Coronavirus is once again sickening children at a rapid pace across North Texas.
More than 200 children tested positive for COVID-19 at Children's Health in the week of Christmas, the highest weekly total in months, according to the network's systemwide data.
Children's Health in Plano and Dallas had 24 hospitalized kids with COVID-19 as of Monday.
Cook Children's in Fort Worth says it's treating 29 children for COVID. Last week, that number was eight.
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“With this, our percent positivity rate went three, nine, 12, 20 in about four or five days, and our inpatient population tripled in one week," said Cook's Medical Director of infectious diseases Dr. Mary Suzanne Whitworth.
The omicron variant isn't thought to cause more severe disease than the delta variant, but it is spreading faster.
At Mark 9 Pediatrics in Coppell, about 60-70% of children who show symptoms of upper respiratory infections test positive for COVID-19.
"This virus, this SARS-CoV-2 virus, is a serious virus and it can cause serious disease, whether in many kids or in just a few kids. For that parent whose child is the one child that develops serious disease, it is a very serious illness," said pediatrician Dr. Angela Moemeka.
She said while most cases will be mild, she advises against giving your child cold or flu medication if he or she is under the age of 4 years old.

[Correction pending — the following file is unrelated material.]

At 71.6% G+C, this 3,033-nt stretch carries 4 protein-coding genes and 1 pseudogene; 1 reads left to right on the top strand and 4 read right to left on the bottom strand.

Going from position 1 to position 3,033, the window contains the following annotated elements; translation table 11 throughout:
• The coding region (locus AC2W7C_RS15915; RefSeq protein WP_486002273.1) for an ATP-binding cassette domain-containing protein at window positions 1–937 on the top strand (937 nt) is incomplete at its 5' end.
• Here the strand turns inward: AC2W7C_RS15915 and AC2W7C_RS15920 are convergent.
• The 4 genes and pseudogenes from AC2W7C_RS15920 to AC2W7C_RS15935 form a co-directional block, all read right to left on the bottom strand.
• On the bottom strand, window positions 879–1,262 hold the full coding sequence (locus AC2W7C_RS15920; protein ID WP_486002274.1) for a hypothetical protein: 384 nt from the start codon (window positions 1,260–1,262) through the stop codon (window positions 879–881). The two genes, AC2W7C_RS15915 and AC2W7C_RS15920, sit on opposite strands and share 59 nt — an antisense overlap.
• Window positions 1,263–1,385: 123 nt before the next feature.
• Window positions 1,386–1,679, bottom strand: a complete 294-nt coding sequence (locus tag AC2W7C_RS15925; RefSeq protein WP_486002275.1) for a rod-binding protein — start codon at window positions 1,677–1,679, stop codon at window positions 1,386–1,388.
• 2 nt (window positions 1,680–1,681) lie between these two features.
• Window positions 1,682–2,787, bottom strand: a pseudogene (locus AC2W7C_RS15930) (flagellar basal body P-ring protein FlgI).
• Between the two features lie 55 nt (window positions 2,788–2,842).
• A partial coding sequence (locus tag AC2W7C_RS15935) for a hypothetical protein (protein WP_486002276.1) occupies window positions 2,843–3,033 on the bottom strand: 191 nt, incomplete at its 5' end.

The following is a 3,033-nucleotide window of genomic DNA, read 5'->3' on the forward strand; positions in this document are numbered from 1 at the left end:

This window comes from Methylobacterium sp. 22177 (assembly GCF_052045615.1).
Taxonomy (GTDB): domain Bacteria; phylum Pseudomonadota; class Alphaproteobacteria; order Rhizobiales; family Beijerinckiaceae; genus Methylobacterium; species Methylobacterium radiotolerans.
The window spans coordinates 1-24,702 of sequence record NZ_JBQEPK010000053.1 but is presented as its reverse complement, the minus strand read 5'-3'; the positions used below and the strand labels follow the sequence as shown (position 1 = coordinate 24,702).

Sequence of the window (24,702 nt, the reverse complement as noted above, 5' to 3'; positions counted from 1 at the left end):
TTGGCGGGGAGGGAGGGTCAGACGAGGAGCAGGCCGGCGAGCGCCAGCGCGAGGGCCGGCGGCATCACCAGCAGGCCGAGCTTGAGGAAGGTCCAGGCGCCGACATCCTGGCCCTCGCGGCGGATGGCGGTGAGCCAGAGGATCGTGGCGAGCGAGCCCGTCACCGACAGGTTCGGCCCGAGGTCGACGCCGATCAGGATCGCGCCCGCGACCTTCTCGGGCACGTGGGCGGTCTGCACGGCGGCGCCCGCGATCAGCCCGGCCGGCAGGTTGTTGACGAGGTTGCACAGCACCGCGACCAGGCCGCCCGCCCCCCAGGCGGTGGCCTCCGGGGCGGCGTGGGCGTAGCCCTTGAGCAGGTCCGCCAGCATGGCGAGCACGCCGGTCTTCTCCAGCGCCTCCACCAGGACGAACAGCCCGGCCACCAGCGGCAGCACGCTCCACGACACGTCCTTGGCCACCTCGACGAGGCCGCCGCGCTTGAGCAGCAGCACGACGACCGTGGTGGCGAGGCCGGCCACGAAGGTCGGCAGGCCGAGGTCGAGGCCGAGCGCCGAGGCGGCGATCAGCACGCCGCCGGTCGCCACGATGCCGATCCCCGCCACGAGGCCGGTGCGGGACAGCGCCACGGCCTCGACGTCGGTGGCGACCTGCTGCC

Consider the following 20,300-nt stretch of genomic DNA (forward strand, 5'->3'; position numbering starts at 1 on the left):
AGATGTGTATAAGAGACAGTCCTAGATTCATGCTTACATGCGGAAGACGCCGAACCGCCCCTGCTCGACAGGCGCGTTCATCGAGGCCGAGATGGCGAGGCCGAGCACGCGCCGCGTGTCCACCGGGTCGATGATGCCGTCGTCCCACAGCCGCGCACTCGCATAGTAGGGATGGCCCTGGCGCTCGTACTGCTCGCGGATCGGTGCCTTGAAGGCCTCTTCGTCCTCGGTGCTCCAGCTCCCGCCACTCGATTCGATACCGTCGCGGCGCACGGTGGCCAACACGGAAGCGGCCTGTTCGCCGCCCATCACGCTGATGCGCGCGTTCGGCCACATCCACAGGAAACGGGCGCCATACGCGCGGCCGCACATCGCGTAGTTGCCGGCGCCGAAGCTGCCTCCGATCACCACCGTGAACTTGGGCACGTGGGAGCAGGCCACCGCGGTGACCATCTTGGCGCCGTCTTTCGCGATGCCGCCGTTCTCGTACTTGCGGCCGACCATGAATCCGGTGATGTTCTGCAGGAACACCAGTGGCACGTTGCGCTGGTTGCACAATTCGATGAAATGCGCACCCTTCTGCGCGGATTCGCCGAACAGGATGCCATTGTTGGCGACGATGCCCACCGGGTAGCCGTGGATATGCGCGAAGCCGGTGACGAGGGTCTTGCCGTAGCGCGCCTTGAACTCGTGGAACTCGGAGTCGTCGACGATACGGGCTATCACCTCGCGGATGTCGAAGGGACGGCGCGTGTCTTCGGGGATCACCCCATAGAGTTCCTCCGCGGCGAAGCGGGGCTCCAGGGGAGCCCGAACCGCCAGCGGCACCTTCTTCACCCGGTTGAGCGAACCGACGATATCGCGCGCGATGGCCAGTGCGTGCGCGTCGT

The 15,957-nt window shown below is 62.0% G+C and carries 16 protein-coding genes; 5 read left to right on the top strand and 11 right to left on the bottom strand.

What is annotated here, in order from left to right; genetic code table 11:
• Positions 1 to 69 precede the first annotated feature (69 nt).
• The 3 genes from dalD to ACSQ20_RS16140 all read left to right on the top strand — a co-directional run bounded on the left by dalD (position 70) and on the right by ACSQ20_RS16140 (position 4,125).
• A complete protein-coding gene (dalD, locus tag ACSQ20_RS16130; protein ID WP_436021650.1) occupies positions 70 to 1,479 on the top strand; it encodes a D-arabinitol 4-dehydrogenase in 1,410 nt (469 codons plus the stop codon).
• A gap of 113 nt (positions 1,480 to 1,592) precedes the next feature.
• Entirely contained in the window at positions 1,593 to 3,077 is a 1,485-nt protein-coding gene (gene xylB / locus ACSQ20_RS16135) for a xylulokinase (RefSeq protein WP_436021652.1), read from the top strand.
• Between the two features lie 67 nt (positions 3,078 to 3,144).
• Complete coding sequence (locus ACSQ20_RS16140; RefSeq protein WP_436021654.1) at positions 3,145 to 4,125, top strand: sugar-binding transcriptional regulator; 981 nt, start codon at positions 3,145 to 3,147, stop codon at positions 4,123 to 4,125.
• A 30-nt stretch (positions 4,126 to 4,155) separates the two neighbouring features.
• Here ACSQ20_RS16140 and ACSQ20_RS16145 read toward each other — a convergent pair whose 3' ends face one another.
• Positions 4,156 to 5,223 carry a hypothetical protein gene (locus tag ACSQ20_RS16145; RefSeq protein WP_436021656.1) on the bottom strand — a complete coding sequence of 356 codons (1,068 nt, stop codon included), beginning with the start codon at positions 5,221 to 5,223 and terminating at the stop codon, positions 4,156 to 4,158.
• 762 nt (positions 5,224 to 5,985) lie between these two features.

Many infants, she said, are testing positive.
For them and any child, it's best to isolate them and let any holiday guests know you have a child with a covid infection.
Most importantly, watch carefully for complications, said Moemeka.
"Watch for the work of breathing of your child, so how fast and hard they're breathing, the rate of breathing, so just the speed of how much they're breathing, and also how long they've had a fever. If they're having prolonged fevers, three, four days and they're still looking ill to you, you really need to have them either go back to see their pediatrician or be seen by an urgent care. And if they're truly serious be seen in the emergency room."
Health experts continue to encourage parents to get their children vaccinated, saying the vast majority of those hospitalized are unvaccinated.
In the last 14 days, kids 5 to 11 made up 20 percent of those getting their first dose, leading to a rush at places like Campbell Pharmacy in Dallas.
"I think people are actually starting to listen again and say wait a minute, this is right where we were a year ago. People are afraid. I mean, you've got school districts offering money for kids to get vaccinated. What does that tell you?" said clinical pharmacist Dawn Moshier.
According to the CDC, only 14 percent of kids 17 and under have received both doses nationwide.